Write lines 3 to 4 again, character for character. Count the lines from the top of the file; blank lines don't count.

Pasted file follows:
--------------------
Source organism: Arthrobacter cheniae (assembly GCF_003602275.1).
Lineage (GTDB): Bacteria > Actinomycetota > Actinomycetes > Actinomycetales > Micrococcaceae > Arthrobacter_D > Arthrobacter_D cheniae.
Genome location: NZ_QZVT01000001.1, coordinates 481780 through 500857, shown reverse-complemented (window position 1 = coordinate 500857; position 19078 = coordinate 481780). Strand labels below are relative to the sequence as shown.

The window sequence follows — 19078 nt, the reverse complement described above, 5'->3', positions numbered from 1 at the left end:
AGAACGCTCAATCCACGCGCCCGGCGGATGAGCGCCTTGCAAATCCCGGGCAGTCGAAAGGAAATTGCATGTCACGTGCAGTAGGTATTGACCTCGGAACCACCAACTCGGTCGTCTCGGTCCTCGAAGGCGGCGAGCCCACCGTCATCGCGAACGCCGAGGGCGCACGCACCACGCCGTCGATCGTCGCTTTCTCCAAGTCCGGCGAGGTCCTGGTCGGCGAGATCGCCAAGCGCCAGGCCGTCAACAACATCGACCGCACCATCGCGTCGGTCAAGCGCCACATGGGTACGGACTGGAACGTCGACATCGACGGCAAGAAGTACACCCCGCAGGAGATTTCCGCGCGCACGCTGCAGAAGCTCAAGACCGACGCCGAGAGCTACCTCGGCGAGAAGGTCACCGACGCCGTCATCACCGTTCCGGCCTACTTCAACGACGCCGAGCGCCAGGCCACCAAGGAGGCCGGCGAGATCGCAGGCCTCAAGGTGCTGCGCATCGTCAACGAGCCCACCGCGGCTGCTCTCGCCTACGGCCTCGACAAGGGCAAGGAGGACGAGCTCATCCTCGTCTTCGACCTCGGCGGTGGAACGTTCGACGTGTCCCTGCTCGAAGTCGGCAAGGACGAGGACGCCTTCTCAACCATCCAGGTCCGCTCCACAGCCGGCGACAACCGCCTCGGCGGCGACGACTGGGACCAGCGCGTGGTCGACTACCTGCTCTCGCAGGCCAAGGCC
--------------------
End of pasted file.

Genome location: NZ_QZVT01000001.1, coordinates 481780 through 500857, shown reverse-complemented (window position 1 = coordinate 500857; position 19078 = coordinate 481780). Strand labels below are relative to the sequence as shown.

The window sequence follows — 19078 nt, the reverse complement described above, 5'->3', positions numbered from 1 at the left end: